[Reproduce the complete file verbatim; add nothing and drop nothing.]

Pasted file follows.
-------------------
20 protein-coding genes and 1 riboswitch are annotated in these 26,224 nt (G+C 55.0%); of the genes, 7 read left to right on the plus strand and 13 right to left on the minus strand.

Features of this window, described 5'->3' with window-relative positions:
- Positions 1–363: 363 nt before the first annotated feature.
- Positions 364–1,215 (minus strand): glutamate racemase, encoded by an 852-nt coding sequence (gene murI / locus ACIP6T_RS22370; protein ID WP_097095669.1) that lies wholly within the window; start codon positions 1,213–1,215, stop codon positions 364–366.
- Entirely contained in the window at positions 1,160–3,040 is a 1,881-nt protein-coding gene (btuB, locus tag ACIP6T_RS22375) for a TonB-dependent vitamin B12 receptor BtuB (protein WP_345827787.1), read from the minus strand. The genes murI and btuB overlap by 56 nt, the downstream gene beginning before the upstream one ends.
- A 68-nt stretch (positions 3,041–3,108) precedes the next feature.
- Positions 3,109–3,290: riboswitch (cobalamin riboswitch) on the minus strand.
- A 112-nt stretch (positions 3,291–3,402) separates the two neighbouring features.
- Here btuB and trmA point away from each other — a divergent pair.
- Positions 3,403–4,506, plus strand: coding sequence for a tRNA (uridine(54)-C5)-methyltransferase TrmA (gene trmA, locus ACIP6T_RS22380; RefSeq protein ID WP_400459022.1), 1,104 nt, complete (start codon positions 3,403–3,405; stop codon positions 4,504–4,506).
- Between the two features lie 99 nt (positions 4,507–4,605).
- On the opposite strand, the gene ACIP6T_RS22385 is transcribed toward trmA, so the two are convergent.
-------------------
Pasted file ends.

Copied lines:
20 protein-coding genes and 1 riboswitch are annotated in these 26,224 nt (G+C 55.0%); of the genes, 7 read left to right on the plus strand and 13 right to left on the minus strand.

Features of this window, described 5'->3' with window-relative positions:
- Positions 1–363: 363 nt before the first annotated feature.
- Positions 364–1,215 (minus strand): glutamate racemase, encoded by an 852-nt coding sequence (gene murI / locus ACIP6T_RS22370; protein ID WP_097095669.1) that lies wholly within the window; start codon positions 1,213–1,215, stop codon positions 364–366.
- Entirely contained in the window at positions 1,160–3,040 is a 1,881-nt protein-coding gene (btuB, locus tag ACIP6T_RS22375) for a TonB-dependent vitamin B12 receptor BtuB (protein WP_345827787.1), read from the minus strand. The genes murI and btuB overlap by 56 nt, the downstream gene beginning before the upstream one ends.
- A 68-nt stretch (positions 3,041–3,108) precedes the next feature.
- Positions 3,109–3,290: riboswitch (cobalamin riboswitch) on the minus strand.
- A 112-nt stretch (positions 3,291–3,402) separates the two neighbouring features.
- Here btuB and trmA point away from each other — a divergent pair.
- Positions 3,403–4,506, plus strand: coding sequence for a tRNA (uridine(54)-C5)-methyltransferase TrmA (gene trmA, locus ACIP6T_RS22380; RefSeq protein ID WP_400459022.1), 1,104 nt, complete (start codon positions 3,403–3,405; stop codon positions 4,504–4,506).
- Between the two features lie 99 nt (positions 4,507–4,605).
- On the opposite strand, the gene ACIP6T_RS22385 is transcribed toward trmA, so the two are convergent.